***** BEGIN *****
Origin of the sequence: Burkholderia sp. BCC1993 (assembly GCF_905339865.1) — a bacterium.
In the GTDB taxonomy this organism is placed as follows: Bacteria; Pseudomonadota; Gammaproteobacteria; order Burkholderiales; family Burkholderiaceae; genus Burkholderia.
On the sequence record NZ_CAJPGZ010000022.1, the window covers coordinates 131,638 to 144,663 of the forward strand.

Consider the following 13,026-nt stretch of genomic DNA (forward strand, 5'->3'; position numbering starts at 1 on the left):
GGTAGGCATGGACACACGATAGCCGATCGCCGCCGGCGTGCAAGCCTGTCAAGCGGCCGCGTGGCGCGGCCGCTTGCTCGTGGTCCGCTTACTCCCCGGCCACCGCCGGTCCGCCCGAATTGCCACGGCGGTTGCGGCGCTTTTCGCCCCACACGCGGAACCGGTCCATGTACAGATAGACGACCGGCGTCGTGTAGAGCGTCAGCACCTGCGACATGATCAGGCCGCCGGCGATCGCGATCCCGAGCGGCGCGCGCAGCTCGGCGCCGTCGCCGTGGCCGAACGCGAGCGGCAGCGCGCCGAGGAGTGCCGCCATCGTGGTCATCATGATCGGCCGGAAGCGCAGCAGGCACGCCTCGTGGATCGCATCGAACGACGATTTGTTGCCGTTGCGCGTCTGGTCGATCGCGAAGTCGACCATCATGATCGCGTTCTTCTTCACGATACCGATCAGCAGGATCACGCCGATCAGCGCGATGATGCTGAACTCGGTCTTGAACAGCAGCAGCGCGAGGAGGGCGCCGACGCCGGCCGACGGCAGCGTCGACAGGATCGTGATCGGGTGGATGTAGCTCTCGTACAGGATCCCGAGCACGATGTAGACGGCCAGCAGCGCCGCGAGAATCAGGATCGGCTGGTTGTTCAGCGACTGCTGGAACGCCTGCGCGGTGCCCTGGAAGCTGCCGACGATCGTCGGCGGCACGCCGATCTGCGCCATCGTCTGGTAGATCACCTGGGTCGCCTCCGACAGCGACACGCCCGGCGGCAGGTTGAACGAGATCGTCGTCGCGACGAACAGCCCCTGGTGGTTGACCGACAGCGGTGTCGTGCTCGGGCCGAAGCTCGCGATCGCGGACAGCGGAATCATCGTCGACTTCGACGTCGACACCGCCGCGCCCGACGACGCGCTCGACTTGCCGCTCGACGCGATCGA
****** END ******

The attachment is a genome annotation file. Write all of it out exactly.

Origin of the sequence: Burkholderia sp. BCC1993 (assembly GCF_905339865.1) — a bacterium.
In the GTDB taxonomy this organism is placed as follows: Bacteria; Pseudomonadota; Gammaproteobacteria; order Burkholderiales; family Burkholderiaceae; genus Burkholderia.
On the sequence record NZ_CAJPGZ010000022.1, the window covers coordinates 131,638 to 144,663 of the forward strand.

Consider the following 13,026-nt stretch of genomic DNA (forward strand, 5'->3'; position numbering starts at 1 on the left):
GGTAGGCATGGACACACGATAGCCGATCGCCGCCGGCGTGCAAGCCTGTCAAGCGGCCGCGTGGCGCGGCCGCTTGCTCGTGGTCCGCTTACTCCCCGGCCACCGCCGGTCCGCCCGAATTGCCACGGCGGTTGCGGCGCTTTTCGCCCCACACGCGGAACCGGTCCATGTACAGATAGACGACCGGCGTCGTGTAGAGCGTCAGCACCTGCGACATGATCAGGCCGCCGGCGATCGCGATCCCGAGCGGCGCGCGCAGCTCGGCGCCGTCGCCGTGGCCGAACGCGAGCGGCAGCGCGCCGAGGAGTGCCGCCATCGTGGTCATCATGATCGGCCGGAAGCGCAGCAGGCACGCCTCGTGGATCGCATCGAACGACGATTTGTTGCCGTTGCGCGTCTGGTCGATCGCGAAGTCGACCATCATGATCGCGTTCTTCTTCACGATACCGATCAGCAGGATCACGCCGATCAGCGCGATGATGCTGAACTCGGTCTTGAACAGCAGCAGCGCGAGGAGGGCGCCGACGCCGGCCGACGGCAGCGTCGACAGGATCGTGATCGGGTGGATGTAGCTCTCGTACAGGATCCCGAGCACGATGTAGACGGCCAGCAGCGCCGCGAGAATCAGGATCGGCTGGTTGTTCAGCGACTGCTGGAACGCCTGCGCGGTGCCCTGGAAGCTGCCGACGATCGTCGGCGGCACGCCGATCTGCGCCATCGTCTGGTAGATCACCTGGGTCGCCTCCGACAGCGACACGCCCGGCGGCAGGTTGAACGAGATCGTCGTCGCGACGAACAGCCCCTGGTGGTTGACCGACAGCGGTGTCGTGCTCGGGCCGAAGCTCGCGATCGCGGACAGCGGAATCATCGTCGACTTCGACGTCGACACCGCCGCGCCCGACGACGCGCTCGACTTGCCGCTCGACGCGATCGA